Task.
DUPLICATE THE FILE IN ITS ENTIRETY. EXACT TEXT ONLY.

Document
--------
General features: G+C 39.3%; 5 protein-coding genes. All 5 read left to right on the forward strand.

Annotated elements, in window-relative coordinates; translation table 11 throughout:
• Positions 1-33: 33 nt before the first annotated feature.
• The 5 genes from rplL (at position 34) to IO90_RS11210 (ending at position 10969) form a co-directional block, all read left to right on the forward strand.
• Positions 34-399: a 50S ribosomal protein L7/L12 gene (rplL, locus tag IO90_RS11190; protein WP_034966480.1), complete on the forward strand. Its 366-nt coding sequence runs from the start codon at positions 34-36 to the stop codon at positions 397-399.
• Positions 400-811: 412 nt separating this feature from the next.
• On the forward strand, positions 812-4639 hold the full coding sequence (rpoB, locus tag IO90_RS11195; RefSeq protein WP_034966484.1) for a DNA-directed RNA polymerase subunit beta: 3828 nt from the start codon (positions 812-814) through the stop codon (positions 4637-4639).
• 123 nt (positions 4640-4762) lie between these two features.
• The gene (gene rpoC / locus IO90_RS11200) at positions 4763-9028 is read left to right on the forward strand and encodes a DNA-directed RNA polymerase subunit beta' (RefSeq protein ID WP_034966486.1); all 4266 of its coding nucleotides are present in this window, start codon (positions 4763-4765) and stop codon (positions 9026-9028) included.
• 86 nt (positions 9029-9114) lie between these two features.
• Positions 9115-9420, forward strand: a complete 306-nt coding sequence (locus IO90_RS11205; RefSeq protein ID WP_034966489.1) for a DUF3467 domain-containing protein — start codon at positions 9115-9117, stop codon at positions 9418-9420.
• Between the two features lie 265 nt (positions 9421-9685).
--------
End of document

General features: G+C 39.3%; 5 protein-coding genes. All 5 read left to right on the forward strand.

Annotated elements, in window-relative coordinates; translation table 11 throughout:
• Positions 1-33: 33 nt before the first annotated feature.
• The 5 genes from rplL (at position 34) to IO90_RS11210 (ending at position 10969) form a co-directional block, all read left to right on the forward strand.
• Positions 34-399: a 50S ribosomal protein L7/L12 gene (rplL, locus tag IO90_RS11190; protein WP_034966480.1), complete on the forward strand. Its 366-nt coding sequence runs from the start codon at positions 34-36 to the stop codon at positions 397-399.
• Positions 400-811: 412 nt separating this feature from the next.
• On the forward strand, positions 812-4639 hold the full coding sequence (rpoB, locus tag IO90_RS11195; RefSeq protein WP_034966484.1) for a DNA-directed RNA polymerase subunit beta: 3828 nt from the start codon (positions 812-814) through the stop codon (positions 4637-4639).
• 123 nt (positions 4640-4762) lie between these two features.
• The gene (gene rpoC / locus IO90_RS11200) at positions 4763-9028 is read left to right on the forward strand and encodes a DNA-directed RNA polymerase subunit beta' (RefSeq protein ID WP_034966486.1); all 4266 of its coding nucleotides are present in this window, start codon (positions 4763-4765) and stop codon (positions 9026-9028) included.
• 86 nt (positions 9029-9114) lie between these two features.
• Positions 9115-9420, forward strand: a complete 306-nt coding sequence (locus IO90_RS11205; RefSeq protein ID WP_034966489.1) for a DUF3467 domain-containing protein — start codon at positions 9115-9117, stop codon at positions 9418-9420.
• Between the two features lie 265 nt (positions 9421-9685).